I'm proud to announce the initial release of a Systemd Spawner for
JupyterHub. You can install it from PyPI as
`jupyterhub-systemdspawner`, and read the documentation at

If you want to use Linux Containers (Docker, rkt, etc) for isolation and
security benefits, but don't want the headache and complexity of
container image management, then you should use the SystemdSpawner.
It uses Systemd (https://www.freedesktop.org/wiki/Software/systemd/), a linux
init system that is used by most modern Linux distros, to provide
these features.

With the **systemdspawner**, you get to use the familiar, traditional system
administration tools, whether you love or meh them, without having to learn an
extra layer of container related tooling.

The following features are currently available:

1. Limit maximum memory permitted to each user.

   If they request more memory than this, it will not be granted (`malloc`
   will fail, which will manifest in different ways depending on the
   programming language you are using).

2. Limit maximum CPU available to each user.

3. Provide fair scheduling to users independent of the number of processes they
   are running.

   For example, if User A is running 100 CPU hogging processes, it will usually
   mean User B's 2 CPU hogging processes will never get enough CPU
time as scheduling
   is traditionally per-process. With Systemd Spawner, both these
users' processes
   will as a whole get the same amount of CPU time, regardless of
number of processes
   being run. Good news if you are User B.

4. Accurate accounting of memory and CPU usage (via cgroups, which
systemd uses internally).

   You can check this out with `systemd-cgtop`.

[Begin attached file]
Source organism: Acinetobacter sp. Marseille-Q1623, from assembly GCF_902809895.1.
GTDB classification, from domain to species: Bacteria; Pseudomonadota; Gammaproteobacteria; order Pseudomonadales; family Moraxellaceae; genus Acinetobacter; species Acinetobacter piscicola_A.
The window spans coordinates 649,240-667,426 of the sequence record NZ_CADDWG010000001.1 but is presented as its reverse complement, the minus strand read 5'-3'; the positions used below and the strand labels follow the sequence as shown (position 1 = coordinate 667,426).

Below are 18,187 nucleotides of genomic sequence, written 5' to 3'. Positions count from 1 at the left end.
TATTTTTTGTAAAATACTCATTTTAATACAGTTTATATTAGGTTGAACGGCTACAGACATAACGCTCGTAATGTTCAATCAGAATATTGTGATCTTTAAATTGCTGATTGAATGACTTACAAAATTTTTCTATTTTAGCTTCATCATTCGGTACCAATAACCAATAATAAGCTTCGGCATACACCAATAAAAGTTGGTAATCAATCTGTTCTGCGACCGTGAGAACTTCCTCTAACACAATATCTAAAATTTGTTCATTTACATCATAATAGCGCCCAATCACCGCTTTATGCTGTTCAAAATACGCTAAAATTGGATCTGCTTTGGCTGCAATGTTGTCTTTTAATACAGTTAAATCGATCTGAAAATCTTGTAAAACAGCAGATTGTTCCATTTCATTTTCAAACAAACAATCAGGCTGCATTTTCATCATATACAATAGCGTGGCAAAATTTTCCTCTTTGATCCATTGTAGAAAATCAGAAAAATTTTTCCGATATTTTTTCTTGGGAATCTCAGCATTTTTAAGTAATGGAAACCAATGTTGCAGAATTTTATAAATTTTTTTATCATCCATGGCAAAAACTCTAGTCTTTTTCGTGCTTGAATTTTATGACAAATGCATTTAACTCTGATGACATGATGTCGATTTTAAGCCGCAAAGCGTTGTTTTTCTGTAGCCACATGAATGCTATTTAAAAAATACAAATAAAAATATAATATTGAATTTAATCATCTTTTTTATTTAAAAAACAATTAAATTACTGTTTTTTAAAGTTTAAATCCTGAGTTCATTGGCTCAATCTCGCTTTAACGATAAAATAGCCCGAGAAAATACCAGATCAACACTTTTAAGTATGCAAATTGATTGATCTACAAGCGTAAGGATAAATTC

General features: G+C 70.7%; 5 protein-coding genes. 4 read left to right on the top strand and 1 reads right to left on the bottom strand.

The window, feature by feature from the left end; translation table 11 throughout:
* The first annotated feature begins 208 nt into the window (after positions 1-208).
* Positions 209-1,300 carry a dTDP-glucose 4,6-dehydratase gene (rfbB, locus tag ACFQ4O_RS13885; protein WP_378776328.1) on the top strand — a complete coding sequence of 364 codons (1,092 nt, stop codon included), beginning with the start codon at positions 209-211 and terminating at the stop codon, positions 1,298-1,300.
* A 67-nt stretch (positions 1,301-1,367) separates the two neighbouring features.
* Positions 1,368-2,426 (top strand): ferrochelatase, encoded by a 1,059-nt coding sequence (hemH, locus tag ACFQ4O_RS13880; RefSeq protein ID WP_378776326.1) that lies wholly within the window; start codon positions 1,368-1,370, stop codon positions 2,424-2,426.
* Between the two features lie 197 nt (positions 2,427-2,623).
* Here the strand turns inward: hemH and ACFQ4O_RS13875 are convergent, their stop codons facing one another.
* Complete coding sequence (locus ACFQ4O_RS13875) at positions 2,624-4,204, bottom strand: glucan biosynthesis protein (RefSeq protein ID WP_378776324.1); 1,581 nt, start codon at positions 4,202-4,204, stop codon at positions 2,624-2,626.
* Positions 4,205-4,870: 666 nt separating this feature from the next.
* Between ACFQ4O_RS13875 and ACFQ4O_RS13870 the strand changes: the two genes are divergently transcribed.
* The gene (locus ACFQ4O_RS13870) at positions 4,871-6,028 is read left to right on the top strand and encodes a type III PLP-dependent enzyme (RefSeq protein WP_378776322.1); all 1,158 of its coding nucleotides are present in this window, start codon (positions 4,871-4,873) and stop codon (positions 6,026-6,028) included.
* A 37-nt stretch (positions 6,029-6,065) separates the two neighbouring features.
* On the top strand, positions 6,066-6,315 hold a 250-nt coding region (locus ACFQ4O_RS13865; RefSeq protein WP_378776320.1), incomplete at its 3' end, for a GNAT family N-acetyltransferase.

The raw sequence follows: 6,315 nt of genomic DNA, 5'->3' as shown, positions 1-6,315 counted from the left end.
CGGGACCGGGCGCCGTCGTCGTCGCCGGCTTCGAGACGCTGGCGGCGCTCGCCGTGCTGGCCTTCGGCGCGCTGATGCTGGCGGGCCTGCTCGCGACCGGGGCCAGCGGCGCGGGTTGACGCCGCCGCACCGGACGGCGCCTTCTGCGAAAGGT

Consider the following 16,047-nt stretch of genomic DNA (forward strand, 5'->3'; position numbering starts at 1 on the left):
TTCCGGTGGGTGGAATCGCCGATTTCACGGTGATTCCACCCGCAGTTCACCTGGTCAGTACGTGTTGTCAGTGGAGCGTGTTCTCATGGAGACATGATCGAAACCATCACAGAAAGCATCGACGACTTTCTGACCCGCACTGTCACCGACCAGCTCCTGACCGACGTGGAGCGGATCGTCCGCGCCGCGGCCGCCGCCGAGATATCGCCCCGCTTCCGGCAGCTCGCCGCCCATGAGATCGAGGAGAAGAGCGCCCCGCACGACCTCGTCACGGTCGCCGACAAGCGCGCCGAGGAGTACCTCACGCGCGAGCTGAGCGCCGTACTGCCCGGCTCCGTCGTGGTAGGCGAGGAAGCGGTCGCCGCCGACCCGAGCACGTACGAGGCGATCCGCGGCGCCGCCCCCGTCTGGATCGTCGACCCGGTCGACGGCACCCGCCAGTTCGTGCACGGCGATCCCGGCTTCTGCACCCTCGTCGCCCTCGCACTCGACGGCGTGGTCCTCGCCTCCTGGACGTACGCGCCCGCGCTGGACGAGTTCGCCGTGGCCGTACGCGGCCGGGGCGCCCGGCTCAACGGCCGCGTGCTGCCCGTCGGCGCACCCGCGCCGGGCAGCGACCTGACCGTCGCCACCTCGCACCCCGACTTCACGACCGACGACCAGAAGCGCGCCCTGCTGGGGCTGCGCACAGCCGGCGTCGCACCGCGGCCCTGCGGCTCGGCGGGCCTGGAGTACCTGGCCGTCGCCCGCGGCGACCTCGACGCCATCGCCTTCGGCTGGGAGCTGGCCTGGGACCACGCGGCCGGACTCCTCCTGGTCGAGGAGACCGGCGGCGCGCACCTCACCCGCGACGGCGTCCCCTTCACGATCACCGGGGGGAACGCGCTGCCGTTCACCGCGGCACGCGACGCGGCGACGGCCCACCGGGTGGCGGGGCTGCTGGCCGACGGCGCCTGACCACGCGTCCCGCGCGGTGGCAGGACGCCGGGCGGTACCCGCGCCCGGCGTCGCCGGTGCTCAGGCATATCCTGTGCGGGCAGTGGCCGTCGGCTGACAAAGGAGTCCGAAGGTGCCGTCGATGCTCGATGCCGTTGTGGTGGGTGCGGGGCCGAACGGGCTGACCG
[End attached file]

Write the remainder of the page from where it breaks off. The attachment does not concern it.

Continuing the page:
5. `/tmp` isolation.

   Each user gets their own `/tmp`, to prevent accidental information

6. Spawn notebook servers as specific local users on the system.

   This can replace the need for using SudoSpawner.

7. Restrict users from being able to sudo to root (or as other users)
from within the

   This is an additional security measure to make sure that a compromise of
   a jupyterhub notebook instance doesn't allow root access.

8. Restrict what paths users can write to.

   This allows making `/` read only and only granting write privileges to
   specific paths, for additional security.

9. Automatically collect logs from each individual user notebook into
   `journald`, which also handles log rotation.

You can find more information at

I'm currently working on deploying this at both UC Berkeley and at
Wikimedia, and will release a 1.0 version once they have been running
in production for a while without issues. Feature requests / Issues
welcome! I'm also available on the JupyterHub Gitter
(https://gitter.im/jupyterhub/jupyterhub) to answer questions too!

Thanks a lot to @willingc, @aculich & @ryanlovett for their helping
make this release happen! <3

Yuvi Panda T

You received this message because you are subscribed to the Google Groups 
"Project Jupyter" group.
To unsubscribe from this group and stop receiving emails from it, send an email 
to jupyter+unsubscr...@googlegroups.com.
To post to this group, send email to jupyter@googlegroups.com.
To view this discussion on the web visit 
For more options, visit https://groups.google.com/d/optout.

Reply via email to